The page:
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NY/NJ quartet Candy Hearts had quite an exciting 2012 for themselves! In addition to being tapped as an opener for New Found Glory on their 10th year anniversary tour for ‘Sticks and Stones,’ the group also has the honor of being the first act signed to Violently Happy Records, founded by none other than NFG’s Chad Gilbert himself. I’d chalk that up to good fortune!

Still a baby band by all accounts, the group is striving to have a breakout year in 2013, and any artist that has solid drive and ambition should be given a listen, and we wish them the best to come! I caught up with Guitarist/Vocalist Mariel Loveland via email to talk a bit about the group, signing to Violently Happy, and the insanity of going on tour with NFG!

Interview:

G- Hi there and thank you very much for taking the time to speak with Live High Five! Introduce the members in the group… Who is everyone, what do they play, and where does everyone come from? 

M- Hi! My name is Mariel (Loveland) and I play guitar and sing. Kris (Hayes) plays guitar, Matt (Ferraro) plays drums and Christian (Migliorese) plays bass. I’m from NJ and the rest of the guys live in NY.

G- How long has Candy Hearts been around and when did you first get started? Do you remember the moment that you really felt the group “click?”

M- We’ve been a band for 3 years coming in January, but we’ve all been playing music/writing for most of our lives. I don’t really remember when a specific lineup in this band clicked but I do remember being fired from a job I was trying to quit in 2010 and deciding to just give the band a little more of a chance.

G- So tell me a bit about where you are from… How is the scene and how are the responses at your shows?

M- There’s no real local scene where we’re from. NYC is the closest city and we don’t really identify or feel connected to the Brooklyn or Lower East Side indie scene that a lot of our friends are a part of. We do connect with the DIY punk scene but it’s much more of a thing that spans the east coast than something that’s from our homes – but in a way that’s better. We seem to have good friends that support us/we support wherever we go.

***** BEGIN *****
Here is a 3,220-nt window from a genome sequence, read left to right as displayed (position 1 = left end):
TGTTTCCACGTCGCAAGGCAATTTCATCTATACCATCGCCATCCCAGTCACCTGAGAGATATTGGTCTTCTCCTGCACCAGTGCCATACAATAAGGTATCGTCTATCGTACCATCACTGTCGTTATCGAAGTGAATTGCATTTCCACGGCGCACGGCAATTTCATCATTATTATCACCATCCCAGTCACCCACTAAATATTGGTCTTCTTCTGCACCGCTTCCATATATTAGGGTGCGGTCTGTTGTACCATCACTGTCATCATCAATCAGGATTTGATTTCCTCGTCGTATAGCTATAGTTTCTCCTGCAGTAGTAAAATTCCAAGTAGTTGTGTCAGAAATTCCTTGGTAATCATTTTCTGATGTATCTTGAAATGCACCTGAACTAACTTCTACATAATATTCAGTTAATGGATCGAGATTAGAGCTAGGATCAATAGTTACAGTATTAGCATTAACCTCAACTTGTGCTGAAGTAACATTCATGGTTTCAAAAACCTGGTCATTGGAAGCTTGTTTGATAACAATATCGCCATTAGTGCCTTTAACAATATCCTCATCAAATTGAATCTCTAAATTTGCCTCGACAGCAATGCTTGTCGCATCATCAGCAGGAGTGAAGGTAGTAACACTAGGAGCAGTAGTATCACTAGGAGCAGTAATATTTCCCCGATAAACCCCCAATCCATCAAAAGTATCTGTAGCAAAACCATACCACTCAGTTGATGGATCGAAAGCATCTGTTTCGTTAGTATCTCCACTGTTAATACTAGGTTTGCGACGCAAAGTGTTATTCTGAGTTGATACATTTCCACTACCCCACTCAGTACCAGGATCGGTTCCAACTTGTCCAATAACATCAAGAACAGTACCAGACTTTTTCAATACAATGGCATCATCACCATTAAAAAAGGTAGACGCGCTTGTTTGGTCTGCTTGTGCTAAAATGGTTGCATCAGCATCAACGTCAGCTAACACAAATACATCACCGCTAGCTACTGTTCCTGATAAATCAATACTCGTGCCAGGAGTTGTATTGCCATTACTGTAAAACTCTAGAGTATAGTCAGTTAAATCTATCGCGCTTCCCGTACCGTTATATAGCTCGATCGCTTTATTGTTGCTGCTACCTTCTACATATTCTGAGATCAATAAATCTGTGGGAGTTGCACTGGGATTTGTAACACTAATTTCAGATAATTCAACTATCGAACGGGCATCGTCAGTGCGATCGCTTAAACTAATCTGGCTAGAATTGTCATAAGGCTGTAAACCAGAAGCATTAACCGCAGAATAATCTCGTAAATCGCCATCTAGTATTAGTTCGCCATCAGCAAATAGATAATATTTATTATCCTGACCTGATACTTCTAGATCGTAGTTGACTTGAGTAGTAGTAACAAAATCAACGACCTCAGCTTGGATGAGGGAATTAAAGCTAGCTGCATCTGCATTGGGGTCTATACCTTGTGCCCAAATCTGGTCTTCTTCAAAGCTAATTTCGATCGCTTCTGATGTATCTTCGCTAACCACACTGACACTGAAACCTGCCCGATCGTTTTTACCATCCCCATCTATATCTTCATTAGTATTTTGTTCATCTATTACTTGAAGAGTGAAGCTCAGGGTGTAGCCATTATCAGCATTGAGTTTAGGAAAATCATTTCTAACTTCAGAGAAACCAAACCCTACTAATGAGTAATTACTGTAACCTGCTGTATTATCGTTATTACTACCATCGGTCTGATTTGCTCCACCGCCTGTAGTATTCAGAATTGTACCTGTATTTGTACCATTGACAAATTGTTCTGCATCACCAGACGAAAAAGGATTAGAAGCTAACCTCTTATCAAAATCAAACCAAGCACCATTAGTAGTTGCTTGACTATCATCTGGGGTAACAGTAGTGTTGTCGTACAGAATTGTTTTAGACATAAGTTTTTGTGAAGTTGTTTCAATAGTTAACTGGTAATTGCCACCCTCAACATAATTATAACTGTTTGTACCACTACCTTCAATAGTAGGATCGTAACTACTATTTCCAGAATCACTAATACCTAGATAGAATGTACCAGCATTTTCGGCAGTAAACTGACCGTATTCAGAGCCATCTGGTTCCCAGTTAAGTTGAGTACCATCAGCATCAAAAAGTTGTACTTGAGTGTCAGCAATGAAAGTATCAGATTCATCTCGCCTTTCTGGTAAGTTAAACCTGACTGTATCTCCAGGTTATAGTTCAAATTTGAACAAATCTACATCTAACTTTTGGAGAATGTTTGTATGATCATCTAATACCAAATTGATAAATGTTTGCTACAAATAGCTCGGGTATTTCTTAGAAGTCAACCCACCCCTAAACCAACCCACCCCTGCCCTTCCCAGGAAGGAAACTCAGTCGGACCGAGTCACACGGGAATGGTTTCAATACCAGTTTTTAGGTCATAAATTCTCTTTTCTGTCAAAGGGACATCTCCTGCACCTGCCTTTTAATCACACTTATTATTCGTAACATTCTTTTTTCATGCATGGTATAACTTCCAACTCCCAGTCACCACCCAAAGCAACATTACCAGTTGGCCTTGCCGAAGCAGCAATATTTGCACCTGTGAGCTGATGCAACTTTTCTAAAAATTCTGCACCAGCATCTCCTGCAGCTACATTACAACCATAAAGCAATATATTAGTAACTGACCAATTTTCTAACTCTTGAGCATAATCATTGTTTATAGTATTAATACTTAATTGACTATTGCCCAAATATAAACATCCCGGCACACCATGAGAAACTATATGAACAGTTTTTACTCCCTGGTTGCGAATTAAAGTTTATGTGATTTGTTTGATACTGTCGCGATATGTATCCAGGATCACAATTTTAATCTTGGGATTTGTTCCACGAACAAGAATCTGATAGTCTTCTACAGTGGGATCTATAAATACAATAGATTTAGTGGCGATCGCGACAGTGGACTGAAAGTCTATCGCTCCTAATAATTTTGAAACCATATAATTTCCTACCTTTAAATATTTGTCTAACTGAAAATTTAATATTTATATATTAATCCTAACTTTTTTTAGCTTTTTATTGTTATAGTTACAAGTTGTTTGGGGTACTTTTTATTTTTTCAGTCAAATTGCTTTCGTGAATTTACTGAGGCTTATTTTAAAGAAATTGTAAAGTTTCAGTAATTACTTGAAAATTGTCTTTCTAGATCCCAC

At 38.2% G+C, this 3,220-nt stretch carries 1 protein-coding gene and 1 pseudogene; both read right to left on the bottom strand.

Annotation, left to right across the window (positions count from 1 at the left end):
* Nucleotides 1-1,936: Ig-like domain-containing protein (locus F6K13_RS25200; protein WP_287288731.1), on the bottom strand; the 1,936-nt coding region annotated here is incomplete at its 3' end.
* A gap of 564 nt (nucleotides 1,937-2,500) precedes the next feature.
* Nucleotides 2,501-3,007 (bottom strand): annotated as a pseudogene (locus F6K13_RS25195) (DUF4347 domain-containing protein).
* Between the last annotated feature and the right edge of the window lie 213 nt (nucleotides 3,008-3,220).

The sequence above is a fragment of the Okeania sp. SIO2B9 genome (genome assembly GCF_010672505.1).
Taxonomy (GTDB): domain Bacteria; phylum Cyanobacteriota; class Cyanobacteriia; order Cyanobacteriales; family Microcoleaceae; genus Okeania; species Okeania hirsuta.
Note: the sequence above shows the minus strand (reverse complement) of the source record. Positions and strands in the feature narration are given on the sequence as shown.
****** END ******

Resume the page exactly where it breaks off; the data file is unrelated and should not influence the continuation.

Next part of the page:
G- You currently have a release out on Violently Happy, Chad Gilbert’s new label. What is it like working under Chad, and how were your performances at NFG’s 10th anniversary shows?

M- Working with Chad is a dream. He’s really driven as a label owner and so creative, supportive and positive. He sees the good in even the smallest accomplishments and gets us so excited and pumped for the future. I’m proud I call someone like him a friend let alone a “boss” guy/partner/producer/tour mate.

The shows were great! How could they not be? I got to see New Found Glory play my favorite record front to back every night. I remember the first time it hit me that we were playing shows that were so important (at least to us!). We were standing on stage in Irving Plaza and they have this screen that they pull up, so we couldn’t see how many people were there when we were setting up. I grabbed my guitar and they pulled up the screen at exactly 7:30 and I saw how all those people in that room looked. I just looked at Kris and was like oh my god!

G- Can you tell us a bit about your tunes? Where did you find the inspiration to write your new material?

M- I found a lot of inspiration in confusing, weird relationships with different people – people I met on tour and people I knew for years. I also found a lot of inspiration in myself and the way I felt, which at the time was somewhere around not so great and rock bottom or so amazing my heart could explode, however I am hesitant to say rock bottom because my body always surprises me in how bad or confused it can feel.

I definitely spent a lot of time walking around my block and staring at a wall, thinking, while writing this stuff.